Cherry Creek State Park

We were headed to Cherry Creek State Park in Denver when we took a quick detour to Castlewood Canyon State Park. There is no camping in Castlewood Canyon, but there are numerous hiking trails with varied terrain and accessible picnic areas that are near a large parking area. After packing a picnic, we stopped at this state park and enjoyed our lunch, the wild flowers, and a short walk. There is ample parking for campers, though the entrance of the park has a few low dips that could be challenging for some vehicles.

Castlewood Canyon State Park south of Denver. No camping, but beautiful hiking trails and picnic spots.

We entered Cherry Creek State Park in a line of cars carrying visitors for the weekend. Cherry Creek State Park boasts an 880 acre reservoir near the heart of Denver surrounded by 35 miles of multi-use trails (some paved, others dirt). There is a large, 135-site campground to the east of the reservoir, while other group sites are found on the west side of the reservoir. Large cottonwood trees are scattered throughout the campground. A marina that houses sail boats and sailing programs sits on the north side of the reservoir, while a large, sand beach with picnic tables and grills stretches near the campground on the east side.

Arriving at our campsite at Cherry Creek State Park.
We pulled into our site which was perfectly level and contained a few shade trees. There are some basic tent sites and several deluxe, full hook-up sites. A shower and laundry building is strategically placed close to the tent sites, but was also close enough to easily walk from our camper. A dump station is also available. Our site was more open than I generally prefer, but we enjoyed the grass surrounding the site. Trails leading to the swim beach are easy to access, and a bike is perfect for quick exploration.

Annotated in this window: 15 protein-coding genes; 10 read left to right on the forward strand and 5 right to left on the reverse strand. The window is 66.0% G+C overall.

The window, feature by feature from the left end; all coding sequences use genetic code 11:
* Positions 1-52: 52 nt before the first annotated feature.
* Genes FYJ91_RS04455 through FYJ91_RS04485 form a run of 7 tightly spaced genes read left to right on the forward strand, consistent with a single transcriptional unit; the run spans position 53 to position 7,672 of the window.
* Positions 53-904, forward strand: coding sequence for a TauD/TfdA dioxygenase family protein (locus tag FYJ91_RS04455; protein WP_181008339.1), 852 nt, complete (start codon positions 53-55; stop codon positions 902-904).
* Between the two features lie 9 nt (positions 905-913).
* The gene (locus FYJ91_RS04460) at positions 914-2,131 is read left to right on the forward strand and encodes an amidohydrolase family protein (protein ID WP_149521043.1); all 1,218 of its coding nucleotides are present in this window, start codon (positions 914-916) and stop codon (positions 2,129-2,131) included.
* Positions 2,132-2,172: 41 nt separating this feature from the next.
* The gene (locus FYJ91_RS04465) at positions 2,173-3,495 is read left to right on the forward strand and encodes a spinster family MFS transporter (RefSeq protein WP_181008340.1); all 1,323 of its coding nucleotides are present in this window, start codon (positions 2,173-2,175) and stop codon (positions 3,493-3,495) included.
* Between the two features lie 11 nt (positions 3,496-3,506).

Denver in the distance and plenty of water for boats, fishing and fun.
After we arrived, we took a bike ride to the swim beach and around a portion of the reservoir. Denver’s downtown buildings are visible from the swim beach, along with the mountains in the distance on clear days. Several anglers were trying their luck at various parking lots designed specifically for this purpose. On our first night here in July, a large thunderstorm rolled in after dinner with torrential rain and incredibly close lightening.

Clouds forming before the massive summer storm.
This park does an excellent job bringing presenters to the amphitheater located in the campground, but unfortunately, the first night’s program was cancelled when a large clap of thunder and almost immediate lightening occurred right before it began. We ran back to the camper and watched out the window as torrential rain fell and created a flood on the paved street in the campground. Wind caused massive amounts of leaves and cotton to litter the ground around our previously perfectly groomed site. The host here was meticulous in her upkeep of the sites.

Tree debris covered the table and ground the morning after the storm.
The following morning was chilly with clouds remaining from the storm. We were determined to enjoy the swim beach (it was July after all!). We enjoyed our pancake breakfast and then headed to the swim beach when the clouds lifted. The beach was fairly empty when we arrived, but it filled by early afternoon with families and large groups gathered to celebrate birthdays and BBQ. The shaded tables went fast, though there are plenty of tables and areas to enjoy a lunch on the beach. The water was quite warm and the swimming area is large. Boats generally remain outside of this inlet, leaving more peaceful waters for kayaking and other outdoor activities. We enjoyed the water and building sand castles.